Hence we have

$$ F_{1}(y_{t},y)+\varphi_{1}(y_{t},y) \geq0, \quad \forall y\in C. $$

Letting \(t\rightarrow0\), by Assumption 2.7 (A3) and the upper hemicontinuity of \(\varphi_{1}\) we have

$$ F_{1}(q,y)+\varphi_{1}(q,y)\geq0, \quad \forall y\in C. $$

This implies that \(q\in \operatorname{GEP}(F_{1},\varphi_{1})\).

Next, we show that \(Aq\in \operatorname{GEP}(F_{2},\varphi_{2})\).

Since A is a bounded linear operator, we have \(Ax_{n}\to Aq\). Then, it follows from (3.11) that

$$ T^{(F_{2},\varphi_{2})}_{r_{n}}Ax_{n}\to Aq. $$
(3.15)

By the definition of \(T^{(F_{2},\varphi_{2})}_{r_{n}}Ax_{n}\) we have

$$ F_{2} \bigl(T^{(F_{2},\varphi_{2})}_{r_{n}}Ax_{n},y \bigr)+ \varphi_{2} \bigl(T^{(F_{2},\varphi_{2})}_{r_{n}}Ax_{n},y \bigr) +\frac{1}{r_{n}} \bigl\langle y-T^{(F_{2},\varphi_{2})}_{r_{n}}Ax_{n},T^{(F_{2},\varphi_{2})}_{r_{n}}Ax_{n}-Ax_{n} \bigr\rangle \geq0 $$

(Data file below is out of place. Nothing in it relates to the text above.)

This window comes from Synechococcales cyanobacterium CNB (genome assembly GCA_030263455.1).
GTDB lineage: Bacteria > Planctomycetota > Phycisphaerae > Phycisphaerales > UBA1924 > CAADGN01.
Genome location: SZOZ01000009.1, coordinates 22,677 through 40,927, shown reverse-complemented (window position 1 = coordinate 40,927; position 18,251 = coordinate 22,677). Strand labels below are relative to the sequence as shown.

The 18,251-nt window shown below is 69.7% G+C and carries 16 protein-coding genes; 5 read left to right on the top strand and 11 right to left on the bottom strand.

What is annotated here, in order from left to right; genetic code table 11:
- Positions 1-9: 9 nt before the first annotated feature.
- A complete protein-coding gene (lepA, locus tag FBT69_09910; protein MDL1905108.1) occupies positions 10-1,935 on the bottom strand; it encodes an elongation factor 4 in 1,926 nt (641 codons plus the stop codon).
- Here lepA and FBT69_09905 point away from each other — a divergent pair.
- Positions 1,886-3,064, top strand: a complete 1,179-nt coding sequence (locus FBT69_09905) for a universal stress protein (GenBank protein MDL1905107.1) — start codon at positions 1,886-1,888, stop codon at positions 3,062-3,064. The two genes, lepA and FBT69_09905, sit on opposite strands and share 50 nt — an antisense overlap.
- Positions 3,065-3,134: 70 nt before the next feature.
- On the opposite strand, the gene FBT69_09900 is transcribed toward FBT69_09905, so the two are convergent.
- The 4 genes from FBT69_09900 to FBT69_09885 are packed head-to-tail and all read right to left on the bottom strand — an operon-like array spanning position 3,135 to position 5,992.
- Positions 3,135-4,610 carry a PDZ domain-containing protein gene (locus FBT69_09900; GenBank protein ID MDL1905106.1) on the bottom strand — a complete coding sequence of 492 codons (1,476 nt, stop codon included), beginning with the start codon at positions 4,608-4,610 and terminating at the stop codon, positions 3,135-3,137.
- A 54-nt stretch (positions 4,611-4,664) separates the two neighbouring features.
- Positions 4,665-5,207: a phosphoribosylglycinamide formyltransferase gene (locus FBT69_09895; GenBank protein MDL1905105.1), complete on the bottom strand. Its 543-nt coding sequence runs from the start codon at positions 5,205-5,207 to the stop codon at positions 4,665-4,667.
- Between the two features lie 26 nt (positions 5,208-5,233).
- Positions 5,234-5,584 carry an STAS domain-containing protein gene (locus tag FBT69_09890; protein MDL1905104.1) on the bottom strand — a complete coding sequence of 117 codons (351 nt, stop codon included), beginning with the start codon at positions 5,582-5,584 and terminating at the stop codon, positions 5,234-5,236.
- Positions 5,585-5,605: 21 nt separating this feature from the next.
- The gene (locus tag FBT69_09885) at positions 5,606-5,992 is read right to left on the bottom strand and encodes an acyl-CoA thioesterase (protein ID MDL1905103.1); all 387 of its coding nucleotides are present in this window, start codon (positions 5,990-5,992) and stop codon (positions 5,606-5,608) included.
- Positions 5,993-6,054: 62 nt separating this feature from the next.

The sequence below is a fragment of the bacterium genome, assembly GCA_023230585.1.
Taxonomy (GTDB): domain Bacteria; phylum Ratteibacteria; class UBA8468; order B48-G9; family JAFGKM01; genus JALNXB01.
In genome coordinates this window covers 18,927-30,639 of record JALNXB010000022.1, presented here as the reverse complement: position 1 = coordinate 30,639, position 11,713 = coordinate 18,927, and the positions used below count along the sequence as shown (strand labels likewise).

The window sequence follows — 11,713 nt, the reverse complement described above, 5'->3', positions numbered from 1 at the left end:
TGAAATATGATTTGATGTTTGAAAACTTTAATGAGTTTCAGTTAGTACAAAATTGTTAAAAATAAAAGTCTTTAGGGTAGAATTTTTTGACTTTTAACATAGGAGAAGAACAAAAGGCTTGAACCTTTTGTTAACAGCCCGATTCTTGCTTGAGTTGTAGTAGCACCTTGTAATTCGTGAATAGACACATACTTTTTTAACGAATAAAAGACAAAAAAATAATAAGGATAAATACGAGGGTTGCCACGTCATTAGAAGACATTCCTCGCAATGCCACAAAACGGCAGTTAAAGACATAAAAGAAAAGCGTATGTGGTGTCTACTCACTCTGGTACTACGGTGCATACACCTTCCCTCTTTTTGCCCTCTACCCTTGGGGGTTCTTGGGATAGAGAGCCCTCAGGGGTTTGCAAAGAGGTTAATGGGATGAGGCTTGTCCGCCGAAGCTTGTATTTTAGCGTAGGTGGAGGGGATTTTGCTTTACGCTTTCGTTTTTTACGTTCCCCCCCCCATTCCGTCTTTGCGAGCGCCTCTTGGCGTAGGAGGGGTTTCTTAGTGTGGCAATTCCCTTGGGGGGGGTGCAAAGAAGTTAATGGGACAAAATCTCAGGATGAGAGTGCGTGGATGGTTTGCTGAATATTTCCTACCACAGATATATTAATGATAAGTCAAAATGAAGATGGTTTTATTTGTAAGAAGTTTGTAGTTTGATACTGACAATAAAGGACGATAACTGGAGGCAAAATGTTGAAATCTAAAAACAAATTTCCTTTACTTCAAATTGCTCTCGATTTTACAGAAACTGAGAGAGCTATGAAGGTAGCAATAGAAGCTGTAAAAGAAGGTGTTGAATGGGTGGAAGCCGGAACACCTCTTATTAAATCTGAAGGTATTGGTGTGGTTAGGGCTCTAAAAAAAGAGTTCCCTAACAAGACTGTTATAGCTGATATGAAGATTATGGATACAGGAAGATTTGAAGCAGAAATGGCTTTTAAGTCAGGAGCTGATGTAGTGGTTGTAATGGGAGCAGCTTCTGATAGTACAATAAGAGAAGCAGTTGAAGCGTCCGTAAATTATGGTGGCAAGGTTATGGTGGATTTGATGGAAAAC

for all \(y\in Q\). Since \(F_{2}\) and \(\varphi_{2}\) are upper semicontinuous in the first argument, it follows by (3.15) that

$$ F_{2}(Aq,y)+\varphi_{2}(Aq,y)\geq0 , \quad \forall y\in Q. $$

This shows that \(Aq\in \operatorname{GEP}(F_{2},\varphi_{2})\). Therefore \(q\in \operatorname{SGEP}(F_{1},\varphi_{1},F_{2},\varphi_{2})\).

By Steps 5 and 6 we get that \(q\in\Gamma\).

Step 7. Finally, we show that \(q=P_{\Gamma}x_{1}\).

Since \(x_{n}=P_{C_{n}}x_{1}\) and \(\Gamma\subset C_{n}\), we obtain \(\langle x_{1}-x_{n}, x_{n}-p\rangle\geq0\) for all \(p\in\Gamma\). Thus we get \(\langle x_{1}-q, q-p\rangle\geq0\) for all \(p\in\Gamma\). This shows that \(q=P_{\Gamma}x_{1}\).